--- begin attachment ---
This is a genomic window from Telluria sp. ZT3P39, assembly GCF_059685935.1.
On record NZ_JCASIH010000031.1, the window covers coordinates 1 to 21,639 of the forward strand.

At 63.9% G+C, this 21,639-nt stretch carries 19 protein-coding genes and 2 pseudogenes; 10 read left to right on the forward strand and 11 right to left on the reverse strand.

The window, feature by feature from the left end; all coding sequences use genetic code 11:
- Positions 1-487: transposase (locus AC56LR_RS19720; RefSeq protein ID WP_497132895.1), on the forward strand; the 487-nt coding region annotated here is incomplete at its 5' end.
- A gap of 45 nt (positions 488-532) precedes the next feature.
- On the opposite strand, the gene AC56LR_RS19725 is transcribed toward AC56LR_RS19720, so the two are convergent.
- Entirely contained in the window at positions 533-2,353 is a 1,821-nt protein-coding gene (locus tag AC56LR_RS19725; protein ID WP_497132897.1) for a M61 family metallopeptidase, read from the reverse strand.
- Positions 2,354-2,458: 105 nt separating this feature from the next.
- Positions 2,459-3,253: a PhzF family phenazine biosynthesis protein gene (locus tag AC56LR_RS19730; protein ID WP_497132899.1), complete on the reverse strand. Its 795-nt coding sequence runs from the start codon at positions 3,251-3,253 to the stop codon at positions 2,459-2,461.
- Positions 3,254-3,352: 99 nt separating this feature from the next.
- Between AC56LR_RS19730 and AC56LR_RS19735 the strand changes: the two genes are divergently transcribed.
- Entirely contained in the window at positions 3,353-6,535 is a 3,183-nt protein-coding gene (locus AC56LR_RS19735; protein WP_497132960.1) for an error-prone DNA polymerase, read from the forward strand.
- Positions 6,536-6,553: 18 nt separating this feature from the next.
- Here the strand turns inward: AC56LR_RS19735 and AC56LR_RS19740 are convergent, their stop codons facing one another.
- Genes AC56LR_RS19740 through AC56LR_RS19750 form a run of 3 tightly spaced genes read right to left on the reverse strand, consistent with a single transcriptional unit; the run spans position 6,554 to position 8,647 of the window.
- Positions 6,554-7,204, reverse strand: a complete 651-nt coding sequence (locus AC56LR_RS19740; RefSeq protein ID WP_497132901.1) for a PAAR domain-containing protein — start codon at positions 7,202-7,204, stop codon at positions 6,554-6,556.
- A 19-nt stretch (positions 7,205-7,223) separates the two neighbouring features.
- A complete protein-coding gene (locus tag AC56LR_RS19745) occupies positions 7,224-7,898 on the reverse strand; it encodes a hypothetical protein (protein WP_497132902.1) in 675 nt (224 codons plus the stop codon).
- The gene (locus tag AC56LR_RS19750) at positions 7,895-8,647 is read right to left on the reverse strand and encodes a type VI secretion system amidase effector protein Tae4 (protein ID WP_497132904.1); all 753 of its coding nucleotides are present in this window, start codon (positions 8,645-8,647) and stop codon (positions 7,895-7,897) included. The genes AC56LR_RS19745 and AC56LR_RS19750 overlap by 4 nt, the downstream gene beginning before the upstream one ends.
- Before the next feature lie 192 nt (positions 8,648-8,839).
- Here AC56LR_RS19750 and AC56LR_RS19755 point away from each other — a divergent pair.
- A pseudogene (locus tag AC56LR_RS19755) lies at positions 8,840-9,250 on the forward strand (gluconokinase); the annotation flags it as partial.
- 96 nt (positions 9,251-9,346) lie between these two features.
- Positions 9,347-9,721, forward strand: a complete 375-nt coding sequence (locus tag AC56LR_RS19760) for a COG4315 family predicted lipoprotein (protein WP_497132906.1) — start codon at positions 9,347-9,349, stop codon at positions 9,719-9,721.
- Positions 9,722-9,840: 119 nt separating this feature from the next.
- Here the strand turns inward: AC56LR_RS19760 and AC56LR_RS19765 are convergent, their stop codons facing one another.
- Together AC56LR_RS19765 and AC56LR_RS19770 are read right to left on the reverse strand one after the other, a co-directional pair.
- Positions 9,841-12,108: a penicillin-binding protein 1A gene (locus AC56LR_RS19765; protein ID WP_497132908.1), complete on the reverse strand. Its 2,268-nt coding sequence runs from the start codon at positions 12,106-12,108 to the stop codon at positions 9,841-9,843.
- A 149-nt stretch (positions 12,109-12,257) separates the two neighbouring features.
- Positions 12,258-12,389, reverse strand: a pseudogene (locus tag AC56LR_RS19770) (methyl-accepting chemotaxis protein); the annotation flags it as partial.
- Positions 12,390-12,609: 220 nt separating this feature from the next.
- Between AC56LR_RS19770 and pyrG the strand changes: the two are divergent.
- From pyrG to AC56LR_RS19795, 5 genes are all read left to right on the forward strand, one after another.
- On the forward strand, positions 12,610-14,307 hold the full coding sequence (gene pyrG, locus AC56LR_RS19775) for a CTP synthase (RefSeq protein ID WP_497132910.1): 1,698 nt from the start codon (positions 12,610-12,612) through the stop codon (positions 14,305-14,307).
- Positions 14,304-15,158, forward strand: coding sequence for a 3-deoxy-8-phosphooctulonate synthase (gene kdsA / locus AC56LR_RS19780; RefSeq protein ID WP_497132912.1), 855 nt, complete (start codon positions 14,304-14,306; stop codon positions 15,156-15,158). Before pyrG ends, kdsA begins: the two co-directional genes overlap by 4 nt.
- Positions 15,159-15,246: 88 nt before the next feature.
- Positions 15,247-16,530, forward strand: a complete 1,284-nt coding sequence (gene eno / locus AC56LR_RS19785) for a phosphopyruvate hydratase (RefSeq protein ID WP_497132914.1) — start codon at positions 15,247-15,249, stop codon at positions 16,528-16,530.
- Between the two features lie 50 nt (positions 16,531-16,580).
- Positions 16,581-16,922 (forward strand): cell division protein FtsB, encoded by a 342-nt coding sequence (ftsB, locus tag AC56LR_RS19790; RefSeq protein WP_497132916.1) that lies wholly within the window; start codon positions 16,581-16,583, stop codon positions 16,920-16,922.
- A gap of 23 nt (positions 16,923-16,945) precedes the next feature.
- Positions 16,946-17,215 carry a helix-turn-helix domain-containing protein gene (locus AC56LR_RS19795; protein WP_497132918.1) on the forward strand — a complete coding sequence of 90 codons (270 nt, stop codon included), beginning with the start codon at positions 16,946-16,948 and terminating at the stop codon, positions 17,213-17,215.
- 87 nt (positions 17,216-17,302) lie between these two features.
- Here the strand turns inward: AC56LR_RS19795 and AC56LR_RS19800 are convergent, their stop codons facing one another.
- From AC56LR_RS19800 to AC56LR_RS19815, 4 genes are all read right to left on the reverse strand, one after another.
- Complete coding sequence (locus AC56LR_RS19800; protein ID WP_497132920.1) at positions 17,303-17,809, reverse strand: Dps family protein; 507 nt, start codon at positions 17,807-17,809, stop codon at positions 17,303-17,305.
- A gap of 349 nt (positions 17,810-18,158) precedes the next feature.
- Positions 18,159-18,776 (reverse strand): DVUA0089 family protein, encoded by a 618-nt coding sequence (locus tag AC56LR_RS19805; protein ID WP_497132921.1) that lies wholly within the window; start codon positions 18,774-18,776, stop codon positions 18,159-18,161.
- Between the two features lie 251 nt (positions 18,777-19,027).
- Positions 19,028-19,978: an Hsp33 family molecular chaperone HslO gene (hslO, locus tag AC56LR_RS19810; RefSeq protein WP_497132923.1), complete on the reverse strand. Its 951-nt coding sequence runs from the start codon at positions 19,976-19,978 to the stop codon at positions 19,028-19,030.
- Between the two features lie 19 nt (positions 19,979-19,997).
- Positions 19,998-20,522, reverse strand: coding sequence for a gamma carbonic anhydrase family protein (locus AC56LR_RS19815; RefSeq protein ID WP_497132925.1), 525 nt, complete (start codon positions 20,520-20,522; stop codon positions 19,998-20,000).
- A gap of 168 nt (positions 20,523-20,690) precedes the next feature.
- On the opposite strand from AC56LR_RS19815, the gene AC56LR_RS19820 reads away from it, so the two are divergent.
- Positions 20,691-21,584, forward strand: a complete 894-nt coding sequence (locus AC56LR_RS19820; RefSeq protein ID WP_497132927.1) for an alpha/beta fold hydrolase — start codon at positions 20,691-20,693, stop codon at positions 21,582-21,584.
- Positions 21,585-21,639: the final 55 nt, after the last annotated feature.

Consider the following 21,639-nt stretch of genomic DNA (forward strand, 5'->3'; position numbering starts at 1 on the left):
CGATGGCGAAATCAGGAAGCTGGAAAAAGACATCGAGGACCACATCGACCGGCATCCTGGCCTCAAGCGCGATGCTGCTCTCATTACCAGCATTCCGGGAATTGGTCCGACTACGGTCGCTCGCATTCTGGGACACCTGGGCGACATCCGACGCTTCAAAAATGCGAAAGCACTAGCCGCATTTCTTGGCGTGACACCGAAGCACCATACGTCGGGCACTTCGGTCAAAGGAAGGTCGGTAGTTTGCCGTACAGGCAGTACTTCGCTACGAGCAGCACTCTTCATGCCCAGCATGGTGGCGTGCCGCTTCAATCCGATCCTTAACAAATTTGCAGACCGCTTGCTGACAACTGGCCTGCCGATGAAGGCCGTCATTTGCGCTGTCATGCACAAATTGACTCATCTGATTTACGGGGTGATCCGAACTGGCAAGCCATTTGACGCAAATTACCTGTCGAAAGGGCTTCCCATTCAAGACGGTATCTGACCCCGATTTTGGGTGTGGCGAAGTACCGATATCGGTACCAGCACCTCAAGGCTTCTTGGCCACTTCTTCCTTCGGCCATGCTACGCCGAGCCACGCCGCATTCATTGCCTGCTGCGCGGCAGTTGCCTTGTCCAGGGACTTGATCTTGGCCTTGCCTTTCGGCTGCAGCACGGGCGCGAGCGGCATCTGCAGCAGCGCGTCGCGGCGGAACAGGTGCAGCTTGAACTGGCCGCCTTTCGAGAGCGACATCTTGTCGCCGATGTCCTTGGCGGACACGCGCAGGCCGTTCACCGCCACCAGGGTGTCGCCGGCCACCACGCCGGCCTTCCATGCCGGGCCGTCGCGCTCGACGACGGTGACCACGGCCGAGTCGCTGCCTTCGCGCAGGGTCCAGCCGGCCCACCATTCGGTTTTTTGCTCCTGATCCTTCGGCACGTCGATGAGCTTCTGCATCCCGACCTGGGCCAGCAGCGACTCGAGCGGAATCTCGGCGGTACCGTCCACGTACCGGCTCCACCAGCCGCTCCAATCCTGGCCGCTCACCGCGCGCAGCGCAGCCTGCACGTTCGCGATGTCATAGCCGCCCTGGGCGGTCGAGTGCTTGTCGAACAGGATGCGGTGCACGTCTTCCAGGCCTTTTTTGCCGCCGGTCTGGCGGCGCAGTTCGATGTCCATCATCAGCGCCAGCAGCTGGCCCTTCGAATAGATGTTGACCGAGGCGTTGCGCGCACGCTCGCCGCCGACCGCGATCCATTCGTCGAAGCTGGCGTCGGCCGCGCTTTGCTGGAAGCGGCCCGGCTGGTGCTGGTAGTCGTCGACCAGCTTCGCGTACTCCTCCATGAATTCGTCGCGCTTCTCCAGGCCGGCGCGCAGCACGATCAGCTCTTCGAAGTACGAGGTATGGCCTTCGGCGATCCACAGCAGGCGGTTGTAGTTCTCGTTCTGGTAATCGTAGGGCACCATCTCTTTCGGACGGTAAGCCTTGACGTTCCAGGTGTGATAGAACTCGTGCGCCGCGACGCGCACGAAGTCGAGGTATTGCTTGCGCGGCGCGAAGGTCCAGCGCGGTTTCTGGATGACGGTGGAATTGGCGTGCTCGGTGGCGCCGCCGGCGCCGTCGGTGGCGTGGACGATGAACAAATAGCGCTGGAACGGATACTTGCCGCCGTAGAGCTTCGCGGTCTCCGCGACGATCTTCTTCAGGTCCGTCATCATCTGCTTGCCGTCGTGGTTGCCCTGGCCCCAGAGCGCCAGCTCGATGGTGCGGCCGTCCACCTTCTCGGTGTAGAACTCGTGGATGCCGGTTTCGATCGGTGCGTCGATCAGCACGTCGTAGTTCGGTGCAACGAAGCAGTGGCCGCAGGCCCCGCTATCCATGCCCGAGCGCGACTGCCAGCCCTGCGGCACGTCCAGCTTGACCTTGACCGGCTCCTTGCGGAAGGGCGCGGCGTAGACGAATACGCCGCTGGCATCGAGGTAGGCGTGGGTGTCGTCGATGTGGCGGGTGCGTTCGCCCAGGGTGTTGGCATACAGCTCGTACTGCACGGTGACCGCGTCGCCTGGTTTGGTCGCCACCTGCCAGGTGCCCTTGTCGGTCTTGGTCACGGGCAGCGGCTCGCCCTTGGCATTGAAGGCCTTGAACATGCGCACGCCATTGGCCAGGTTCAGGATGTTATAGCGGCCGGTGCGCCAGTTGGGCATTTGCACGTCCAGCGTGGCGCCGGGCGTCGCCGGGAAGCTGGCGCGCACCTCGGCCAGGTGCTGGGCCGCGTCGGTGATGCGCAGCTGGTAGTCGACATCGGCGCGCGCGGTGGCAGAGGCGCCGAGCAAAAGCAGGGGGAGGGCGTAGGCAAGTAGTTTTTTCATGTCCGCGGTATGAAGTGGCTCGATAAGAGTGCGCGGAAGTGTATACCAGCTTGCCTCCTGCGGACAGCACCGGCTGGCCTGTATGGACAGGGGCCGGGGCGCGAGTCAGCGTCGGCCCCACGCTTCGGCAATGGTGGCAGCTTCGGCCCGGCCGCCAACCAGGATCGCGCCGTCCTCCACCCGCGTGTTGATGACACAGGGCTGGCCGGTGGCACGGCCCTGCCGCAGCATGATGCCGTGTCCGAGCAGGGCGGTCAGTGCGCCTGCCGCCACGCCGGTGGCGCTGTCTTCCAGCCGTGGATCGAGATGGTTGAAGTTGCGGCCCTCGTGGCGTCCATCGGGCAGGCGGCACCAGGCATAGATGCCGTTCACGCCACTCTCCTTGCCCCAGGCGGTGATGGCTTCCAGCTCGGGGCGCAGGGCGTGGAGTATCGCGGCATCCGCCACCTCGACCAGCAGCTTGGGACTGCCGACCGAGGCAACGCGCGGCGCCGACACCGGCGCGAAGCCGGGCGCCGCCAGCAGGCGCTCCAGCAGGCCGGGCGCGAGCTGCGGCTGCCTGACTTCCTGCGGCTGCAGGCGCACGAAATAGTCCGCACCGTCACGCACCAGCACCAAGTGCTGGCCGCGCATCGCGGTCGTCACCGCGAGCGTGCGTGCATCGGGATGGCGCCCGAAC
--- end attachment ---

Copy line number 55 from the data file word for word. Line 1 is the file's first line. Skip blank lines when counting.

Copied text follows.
- Positions 20,691-21,584, forward strand: a complete 894-nt coding sequence (locus AC56LR_RS19820; RefSeq protein ID WP_497132927.1) for an alpha/beta fold hydrolase — start codon at positions 20,691-20,693, stop codon at positions 21,582-21,584.